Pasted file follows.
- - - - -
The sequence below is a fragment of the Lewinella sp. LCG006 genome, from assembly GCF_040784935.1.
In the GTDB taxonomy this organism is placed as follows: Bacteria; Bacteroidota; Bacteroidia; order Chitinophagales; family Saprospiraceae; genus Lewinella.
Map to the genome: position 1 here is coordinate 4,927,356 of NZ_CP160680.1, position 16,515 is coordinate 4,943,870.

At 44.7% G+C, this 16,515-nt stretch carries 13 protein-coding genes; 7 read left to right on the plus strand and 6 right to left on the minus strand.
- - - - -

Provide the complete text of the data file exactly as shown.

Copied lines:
The sequence below is a fragment of the Lewinella sp. LCG006 genome, from assembly GCF_040784935.1.
In the GTDB taxonomy this organism is placed as follows: Bacteria; Bacteroidota; Bacteroidia; order Chitinophagales; family Saprospiraceae; genus Lewinella.
Map to the genome: position 1 here is coordinate 4,927,356 of NZ_CP160680.1, position 16,515 is coordinate 4,943,870.

At 44.7% G+C, this 16,515-nt stretch carries 13 protein-coding genes; 7 read left to right on the plus strand and 6 right to left on the minus strand.